Appalachian State University’s Department of Theatre and Dance will take the classic works of Sir Arthur Conan Doyle in a new direction in the production of “Holmes: The Art of Deduction,” adding original characters and comedic flair to beloved Sherlock Holmes stories.
“Holmes: The Art of Deduction” is an work written by Derek Davidson, a theatre and dance department lecturer. Davidson was approached by a friend and asked to adapt Sherlock Holmes stories into a full-length play, focusing on providing more female roles and making the show family friendly.
The script follows the plots of short stories “The Adventure of the Red-Headed League” and “A Scandal in Bohemia,” highlighting the journey of Sherlock Holmes and his sidekick Dr. Watson as they solve mysteries and encounter new challenges.
“This piece makes every attempt to strip away the old conventions and ideas surrounding the mysterious character of Sherlock Holmes in order to shed new light on Sir Arthur Conan Doyle’s piece,” said senior theatre education major Prestin Perrin, who plays Dr. Watson in the show. “It’s quick, fun and every scene is all-engrossing.”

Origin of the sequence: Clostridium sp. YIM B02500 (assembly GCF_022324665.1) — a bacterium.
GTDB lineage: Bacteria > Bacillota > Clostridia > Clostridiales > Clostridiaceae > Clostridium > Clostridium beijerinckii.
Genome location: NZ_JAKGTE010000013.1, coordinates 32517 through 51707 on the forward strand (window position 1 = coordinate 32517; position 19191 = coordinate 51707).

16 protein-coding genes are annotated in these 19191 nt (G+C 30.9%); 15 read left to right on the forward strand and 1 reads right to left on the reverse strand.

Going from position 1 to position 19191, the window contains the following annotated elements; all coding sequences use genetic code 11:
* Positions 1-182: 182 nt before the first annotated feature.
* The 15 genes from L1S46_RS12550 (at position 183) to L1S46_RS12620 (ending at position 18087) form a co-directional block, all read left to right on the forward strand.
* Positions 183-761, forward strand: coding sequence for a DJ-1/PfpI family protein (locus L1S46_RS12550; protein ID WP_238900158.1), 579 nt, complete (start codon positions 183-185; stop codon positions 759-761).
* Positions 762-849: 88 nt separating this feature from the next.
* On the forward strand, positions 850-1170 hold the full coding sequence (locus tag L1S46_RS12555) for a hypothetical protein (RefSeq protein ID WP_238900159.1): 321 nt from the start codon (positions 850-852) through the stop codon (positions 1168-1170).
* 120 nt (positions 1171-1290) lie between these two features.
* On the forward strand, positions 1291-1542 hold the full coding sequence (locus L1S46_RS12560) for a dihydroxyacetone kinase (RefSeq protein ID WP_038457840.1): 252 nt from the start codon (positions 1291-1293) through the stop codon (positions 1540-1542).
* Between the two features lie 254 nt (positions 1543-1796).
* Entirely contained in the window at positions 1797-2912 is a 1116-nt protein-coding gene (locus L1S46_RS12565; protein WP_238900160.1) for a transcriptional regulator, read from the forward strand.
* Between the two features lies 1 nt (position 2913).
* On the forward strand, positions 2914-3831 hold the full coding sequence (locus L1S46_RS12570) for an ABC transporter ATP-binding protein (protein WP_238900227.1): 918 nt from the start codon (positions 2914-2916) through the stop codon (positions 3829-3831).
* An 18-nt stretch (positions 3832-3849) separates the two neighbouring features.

The production will be performed in a theatre storytelling style. The actors will speak directly to the audience periodically throughout the show, as well as comment on what is happening around them.
“It’s not unique, it’s not the first time it’s ever been done, but it’s not done often,” Davidson said. “It’s done little enough that it’s still hopefully fun for the audience and that’s how it breaks the fourth wall.”
Director Teresa Lee called the play a cross-generational work that has something to offer for a wide range of audiences.
“What’s nice about this script is that it not only appeals to school-age audiences – there’s a wide appeal,” Lee said. “I think college-age audiences are going to love it. It’s very lively, it moves very quickly, it’s funny, and there are a lot of surprises.”
“Holmes: The Art of Deduction” will be presented at the Valborg Theatre from Oct. 1 through 4 at 7 p.m. and on Oct. 5 at 2 p.m. Tickets are $9 for students and $16 for adults.
Story: Aleah Warner, Intern A&E Reporter